Combating Obesity Among Lower-Income Patients

Reprinted from Eating Disorders Review
January/February 2005 Volume 16, Number 1
©2005 Gürze Books

The current epidemic of obesity in the United States disproportionately affects low-income and minority populations. For example, according to the National Health and Nutrition Examination Survey (NHANES), the incidence of obesity among African-American women is 40.4% and 26.1% among Hispanic women, compared to 20.5% among Caucasian women.

The Venice Family Clinic, Venice Beach, CA, is the largest free clinic in the U.S., and 84% of its clients live below the poverty level. In 2001, the Clinic opened a nutrition clinic to meet the demands of the increasing number of obese clients who were unable to lose weight, even with regular primary care visits.

Partial meal replacement

One method that has been explored is partial meal replacement, but this had not been tested among low-income populations. Health-care professionals at the UCLA Center for Human Nutrition, the UCLA Department of General Surgery and the Venice Family Clinic examined the effectiveness of offering meal replacements (Ultra Slim-Fast with Soy Protein™) to low-income obese patients over a 6-month period. Sixty-three patients who had been followed at the free clinic by their primary care doctor for at least 6 months were enrolled in the study. The mean body mass index was 40 kg/m2, and 72% were Hispanic, 25% Caucasian, and 3% African-American. These patients had a variety of conditions besides obesity, including hypertension (45%), diabetes mellitus II (50%), gastroesophageal reflux disease (34%), osteoarthritis (51%), and high cholesterol levels (48%).

Meal replacements were to be consumed twice a day and the patients were instructed to eat one complete low-calorie meal per day. The goal for total caloric intake for each patient was from 800 to 1800 kcal/day. Patients were also counseled to increase their daily activity by walking for 30 minutes at least three times a week. The researchers then compared the results with past routine care by a primary care physician (Int J Obesity 2004; 28:1575).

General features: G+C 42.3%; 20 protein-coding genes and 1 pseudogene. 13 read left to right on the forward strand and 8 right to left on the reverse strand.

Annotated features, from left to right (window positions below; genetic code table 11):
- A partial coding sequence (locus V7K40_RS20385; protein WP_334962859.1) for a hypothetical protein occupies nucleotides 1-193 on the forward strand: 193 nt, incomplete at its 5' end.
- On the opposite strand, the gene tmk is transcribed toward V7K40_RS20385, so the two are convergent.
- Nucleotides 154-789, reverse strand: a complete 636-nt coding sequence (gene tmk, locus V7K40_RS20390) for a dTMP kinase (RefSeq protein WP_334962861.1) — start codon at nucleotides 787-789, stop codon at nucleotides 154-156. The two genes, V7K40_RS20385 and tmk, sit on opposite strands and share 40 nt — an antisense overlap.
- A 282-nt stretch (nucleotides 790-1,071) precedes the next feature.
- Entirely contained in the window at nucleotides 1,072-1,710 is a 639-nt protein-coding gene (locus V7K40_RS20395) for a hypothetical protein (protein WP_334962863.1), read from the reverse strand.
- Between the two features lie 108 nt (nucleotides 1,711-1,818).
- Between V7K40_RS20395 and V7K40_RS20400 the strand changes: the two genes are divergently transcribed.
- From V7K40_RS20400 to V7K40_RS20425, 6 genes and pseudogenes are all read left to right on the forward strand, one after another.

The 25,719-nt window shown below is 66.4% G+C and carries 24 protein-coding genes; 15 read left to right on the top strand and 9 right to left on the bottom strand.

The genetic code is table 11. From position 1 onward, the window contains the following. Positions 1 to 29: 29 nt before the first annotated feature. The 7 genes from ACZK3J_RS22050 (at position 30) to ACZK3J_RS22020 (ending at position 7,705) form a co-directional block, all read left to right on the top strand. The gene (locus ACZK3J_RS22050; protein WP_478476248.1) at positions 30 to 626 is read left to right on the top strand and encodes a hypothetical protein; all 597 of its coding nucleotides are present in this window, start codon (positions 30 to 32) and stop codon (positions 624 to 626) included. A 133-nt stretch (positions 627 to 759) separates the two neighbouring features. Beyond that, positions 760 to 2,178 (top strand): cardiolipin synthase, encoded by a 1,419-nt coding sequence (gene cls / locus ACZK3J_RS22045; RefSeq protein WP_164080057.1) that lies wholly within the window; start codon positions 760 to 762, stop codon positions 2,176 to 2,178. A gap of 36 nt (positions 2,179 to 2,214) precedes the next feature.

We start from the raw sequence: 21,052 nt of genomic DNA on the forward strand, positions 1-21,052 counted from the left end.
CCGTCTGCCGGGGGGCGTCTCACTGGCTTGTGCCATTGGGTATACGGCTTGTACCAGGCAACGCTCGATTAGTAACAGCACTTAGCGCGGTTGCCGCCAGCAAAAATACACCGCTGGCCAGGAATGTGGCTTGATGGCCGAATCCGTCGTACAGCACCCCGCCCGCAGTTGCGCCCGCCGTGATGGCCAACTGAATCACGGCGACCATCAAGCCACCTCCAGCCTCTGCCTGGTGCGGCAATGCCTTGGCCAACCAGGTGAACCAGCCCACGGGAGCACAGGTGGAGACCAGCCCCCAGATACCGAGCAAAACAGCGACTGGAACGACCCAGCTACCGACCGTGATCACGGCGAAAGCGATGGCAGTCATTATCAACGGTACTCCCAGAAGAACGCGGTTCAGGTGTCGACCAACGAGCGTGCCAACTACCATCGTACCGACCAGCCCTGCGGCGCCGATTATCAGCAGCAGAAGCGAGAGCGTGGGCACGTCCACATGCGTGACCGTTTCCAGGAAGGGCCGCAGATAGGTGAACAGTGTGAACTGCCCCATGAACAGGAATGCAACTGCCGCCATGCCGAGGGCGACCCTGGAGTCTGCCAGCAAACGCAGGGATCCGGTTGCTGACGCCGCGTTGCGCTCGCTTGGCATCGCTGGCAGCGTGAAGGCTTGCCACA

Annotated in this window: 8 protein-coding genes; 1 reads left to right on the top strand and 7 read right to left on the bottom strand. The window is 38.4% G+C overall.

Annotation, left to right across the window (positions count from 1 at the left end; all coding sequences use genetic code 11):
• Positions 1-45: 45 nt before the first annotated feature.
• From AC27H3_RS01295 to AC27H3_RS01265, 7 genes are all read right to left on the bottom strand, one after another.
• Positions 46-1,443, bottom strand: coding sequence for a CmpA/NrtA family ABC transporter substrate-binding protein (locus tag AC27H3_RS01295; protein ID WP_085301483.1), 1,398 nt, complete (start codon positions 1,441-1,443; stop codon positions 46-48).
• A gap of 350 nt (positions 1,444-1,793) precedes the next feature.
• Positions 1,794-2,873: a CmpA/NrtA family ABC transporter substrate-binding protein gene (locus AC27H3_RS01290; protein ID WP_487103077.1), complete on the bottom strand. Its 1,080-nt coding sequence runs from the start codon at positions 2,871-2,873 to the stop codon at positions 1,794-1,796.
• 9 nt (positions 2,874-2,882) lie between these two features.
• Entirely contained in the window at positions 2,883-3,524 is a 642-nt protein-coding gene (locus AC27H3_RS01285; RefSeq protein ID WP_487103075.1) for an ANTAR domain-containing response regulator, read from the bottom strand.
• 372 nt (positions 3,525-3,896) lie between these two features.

Drs. S. Huerta and Z. Li reported that although there had been no significant weight loss among the patients during the 6 months before the subjects enrolled in the nutrition program, a very different picture emerged after the patients participated in the nutrition program. Six months after enrolling in the nutrition program there was a mean decrease of 7% body weight with a mean reduction in BMI from 40 to 37 kg/m2.

Secrets to the program’s success

Why did this program succeed when primary care visits did not? As the authors note, adhering to any diet is notoriously difficult in outpatient populations, and they had expected to see large number of the study group drop out, particularly since the nutrition clinic was offered only one evening a week. However, they believe the low dropout rate could be tied to the fact that most of the patients seen at the Venice Clinic have obesity-related conditions that require frequent visits for follow-up and/or adjustments in their medication. A second factor that affected the success rate is that the clinic has an aggressive retention program. For example, if a patient misses one appointment, he or she is placed on a long waiting list. Thus, once a patient has an appointment, she rarely misses it. In this program, the only incentive given was the meal replacement.

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